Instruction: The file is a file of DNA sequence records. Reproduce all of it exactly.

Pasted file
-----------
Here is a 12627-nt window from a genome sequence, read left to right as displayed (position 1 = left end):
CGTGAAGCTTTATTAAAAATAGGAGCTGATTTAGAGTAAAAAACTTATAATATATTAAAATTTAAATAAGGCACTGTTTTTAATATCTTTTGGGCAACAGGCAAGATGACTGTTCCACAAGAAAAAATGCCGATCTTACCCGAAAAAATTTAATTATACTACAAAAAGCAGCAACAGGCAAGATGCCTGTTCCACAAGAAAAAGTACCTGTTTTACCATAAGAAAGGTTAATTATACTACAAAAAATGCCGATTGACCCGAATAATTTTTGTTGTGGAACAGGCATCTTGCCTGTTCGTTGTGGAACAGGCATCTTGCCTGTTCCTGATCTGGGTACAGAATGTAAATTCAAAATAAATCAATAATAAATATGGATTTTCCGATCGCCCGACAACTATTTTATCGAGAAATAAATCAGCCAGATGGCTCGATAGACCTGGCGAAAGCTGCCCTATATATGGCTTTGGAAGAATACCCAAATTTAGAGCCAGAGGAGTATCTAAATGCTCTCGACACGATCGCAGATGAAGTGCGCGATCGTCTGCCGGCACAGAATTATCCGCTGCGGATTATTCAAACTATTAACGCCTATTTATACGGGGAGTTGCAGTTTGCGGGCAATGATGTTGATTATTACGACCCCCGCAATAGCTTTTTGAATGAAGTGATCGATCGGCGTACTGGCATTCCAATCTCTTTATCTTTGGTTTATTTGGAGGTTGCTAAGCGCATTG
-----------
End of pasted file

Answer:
Here is a 12627-nt window from a genome sequence, read left to right as displayed (position 1 = left end):
CGTGAAGCTTTATTAAAAATAGGAGCTGATTTAGAGTAAAAAACTTATAATATATTAAAATTTAAATAAGGCACTGTTTTTAATATCTTTTGGGCAACAGGCAAGATGACTGTTCCACAAGAAAAAATGCCGATCTTACCCGAAAAAATTTAATTATACTACAAAAAGCAGCAACAGGCAAGATGCCTGTTCCACAAGAAAAAGTACCTGTTTTACCATAAGAAAGGTTAATTATACTACAAAAAATGCCGATTGACCCGAATAATTTTTGTTGTGGAACAGGCATCTTGCCTGTTCGTTGTGGAACAGGCATCTTGCCTGTTCCTGATCTGGGTACAGAATGTAAATTCAAAATAAATCAATAATAAATATGGATTTTCCGATCGCCCGACAACTATTTTATCGAGAAATAAATCAGCCAGATGGCTCGATAGACCTGGCGAAAGCTGCCCTATATATGGCTTTGGAAGAATACCCAAATTTAGAGCCAGAGGAGTATCTAAATGCTCTCGACACGATCGCAGATGAAGTGCGCGATCGTCTGCCGGCACAGAATTATCCGCTGCGGATTATTCAAACTATTAACGCCTATTTATACGGGGAGTTGCAGTTTGCGGGCAATGATGTTGATTATTACGACCCCCGCAATAGCTTTTTGAATGAAGTGATCGATCGGCGTACTGGCATTCCAATCTCTTTATCTTTGGTTTATTTGGAGGTTGCTAAGCGCATTG